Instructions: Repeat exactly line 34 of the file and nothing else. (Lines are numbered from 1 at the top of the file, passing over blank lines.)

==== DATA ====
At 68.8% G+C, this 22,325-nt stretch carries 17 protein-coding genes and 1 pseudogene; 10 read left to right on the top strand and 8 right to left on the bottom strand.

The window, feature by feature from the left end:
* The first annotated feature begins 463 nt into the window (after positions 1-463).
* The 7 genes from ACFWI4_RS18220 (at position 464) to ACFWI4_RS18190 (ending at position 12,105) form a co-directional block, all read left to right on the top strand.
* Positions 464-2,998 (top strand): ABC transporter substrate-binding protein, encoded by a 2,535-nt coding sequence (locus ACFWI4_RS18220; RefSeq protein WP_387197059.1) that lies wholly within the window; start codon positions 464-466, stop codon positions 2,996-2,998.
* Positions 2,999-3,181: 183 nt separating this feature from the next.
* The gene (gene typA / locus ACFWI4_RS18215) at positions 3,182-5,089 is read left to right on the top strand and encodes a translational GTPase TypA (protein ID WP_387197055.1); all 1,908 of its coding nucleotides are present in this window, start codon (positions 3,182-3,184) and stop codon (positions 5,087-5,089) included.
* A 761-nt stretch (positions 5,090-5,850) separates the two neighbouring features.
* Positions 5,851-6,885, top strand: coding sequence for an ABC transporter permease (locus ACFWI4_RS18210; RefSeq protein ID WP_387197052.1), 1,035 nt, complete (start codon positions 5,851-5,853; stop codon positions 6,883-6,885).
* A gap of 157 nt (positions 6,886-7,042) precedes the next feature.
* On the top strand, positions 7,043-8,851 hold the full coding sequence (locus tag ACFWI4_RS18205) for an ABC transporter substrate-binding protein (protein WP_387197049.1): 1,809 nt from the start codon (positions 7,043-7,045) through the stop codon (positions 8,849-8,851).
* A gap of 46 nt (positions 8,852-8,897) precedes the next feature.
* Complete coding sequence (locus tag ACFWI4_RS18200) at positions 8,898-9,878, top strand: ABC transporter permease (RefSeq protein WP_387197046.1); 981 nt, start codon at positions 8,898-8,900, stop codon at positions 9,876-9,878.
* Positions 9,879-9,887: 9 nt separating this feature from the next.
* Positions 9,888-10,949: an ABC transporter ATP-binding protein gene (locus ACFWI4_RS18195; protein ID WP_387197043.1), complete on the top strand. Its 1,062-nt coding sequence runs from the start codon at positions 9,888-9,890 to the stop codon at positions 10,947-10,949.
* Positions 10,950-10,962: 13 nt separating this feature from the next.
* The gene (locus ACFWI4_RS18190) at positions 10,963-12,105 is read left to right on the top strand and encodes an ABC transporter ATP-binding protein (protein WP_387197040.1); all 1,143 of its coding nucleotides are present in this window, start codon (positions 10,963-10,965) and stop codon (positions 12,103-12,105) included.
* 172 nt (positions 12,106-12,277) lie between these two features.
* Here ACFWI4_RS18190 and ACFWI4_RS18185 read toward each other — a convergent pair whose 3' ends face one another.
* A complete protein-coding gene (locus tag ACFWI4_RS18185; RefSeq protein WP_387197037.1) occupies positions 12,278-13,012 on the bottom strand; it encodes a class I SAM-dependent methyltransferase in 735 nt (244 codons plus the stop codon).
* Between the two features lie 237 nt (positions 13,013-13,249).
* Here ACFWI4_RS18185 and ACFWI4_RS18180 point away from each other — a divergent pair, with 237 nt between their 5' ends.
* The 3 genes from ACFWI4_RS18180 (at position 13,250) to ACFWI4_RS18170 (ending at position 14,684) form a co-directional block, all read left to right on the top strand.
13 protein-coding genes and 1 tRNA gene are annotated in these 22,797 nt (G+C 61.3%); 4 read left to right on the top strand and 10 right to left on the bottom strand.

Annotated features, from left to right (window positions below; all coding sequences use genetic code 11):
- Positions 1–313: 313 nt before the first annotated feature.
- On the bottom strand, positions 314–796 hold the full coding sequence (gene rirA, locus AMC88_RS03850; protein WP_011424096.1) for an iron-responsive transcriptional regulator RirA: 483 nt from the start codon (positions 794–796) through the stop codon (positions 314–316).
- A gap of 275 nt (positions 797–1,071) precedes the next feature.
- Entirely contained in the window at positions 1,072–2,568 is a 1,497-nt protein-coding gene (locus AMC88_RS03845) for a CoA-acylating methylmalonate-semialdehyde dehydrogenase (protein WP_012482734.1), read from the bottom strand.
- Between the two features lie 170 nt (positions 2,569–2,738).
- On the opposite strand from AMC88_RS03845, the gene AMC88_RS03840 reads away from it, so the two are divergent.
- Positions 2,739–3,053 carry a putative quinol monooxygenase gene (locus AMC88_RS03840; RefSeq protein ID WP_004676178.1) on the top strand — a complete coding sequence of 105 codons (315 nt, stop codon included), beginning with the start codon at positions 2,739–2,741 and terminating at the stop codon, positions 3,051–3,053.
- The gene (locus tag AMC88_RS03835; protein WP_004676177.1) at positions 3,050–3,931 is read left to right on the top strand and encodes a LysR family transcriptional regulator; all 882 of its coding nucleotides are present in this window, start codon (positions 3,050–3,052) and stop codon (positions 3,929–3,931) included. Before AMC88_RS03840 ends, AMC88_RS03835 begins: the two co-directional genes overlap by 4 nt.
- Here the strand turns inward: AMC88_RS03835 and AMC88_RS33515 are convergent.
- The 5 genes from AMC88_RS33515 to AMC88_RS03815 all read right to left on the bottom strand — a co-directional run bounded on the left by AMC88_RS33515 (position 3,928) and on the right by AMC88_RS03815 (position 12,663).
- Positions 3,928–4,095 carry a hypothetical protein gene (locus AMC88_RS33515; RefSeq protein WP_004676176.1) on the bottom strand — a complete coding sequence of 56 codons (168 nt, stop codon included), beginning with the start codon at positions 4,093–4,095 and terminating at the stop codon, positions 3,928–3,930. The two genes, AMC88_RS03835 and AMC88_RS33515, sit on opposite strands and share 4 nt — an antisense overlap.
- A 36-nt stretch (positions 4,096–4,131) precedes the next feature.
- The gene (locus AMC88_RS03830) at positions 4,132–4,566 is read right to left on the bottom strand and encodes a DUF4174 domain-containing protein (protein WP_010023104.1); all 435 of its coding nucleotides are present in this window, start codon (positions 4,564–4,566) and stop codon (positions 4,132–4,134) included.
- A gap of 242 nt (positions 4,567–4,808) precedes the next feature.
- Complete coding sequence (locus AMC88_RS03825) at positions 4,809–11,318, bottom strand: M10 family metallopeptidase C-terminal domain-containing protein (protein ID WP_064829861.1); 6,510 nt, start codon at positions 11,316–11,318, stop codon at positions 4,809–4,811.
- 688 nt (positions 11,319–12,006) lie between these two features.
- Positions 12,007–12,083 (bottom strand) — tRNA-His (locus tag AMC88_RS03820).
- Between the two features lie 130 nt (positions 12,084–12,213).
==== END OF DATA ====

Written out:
- Here the strand turns inward: AMC88_RS03835 and AMC88_RS33515 are convergent.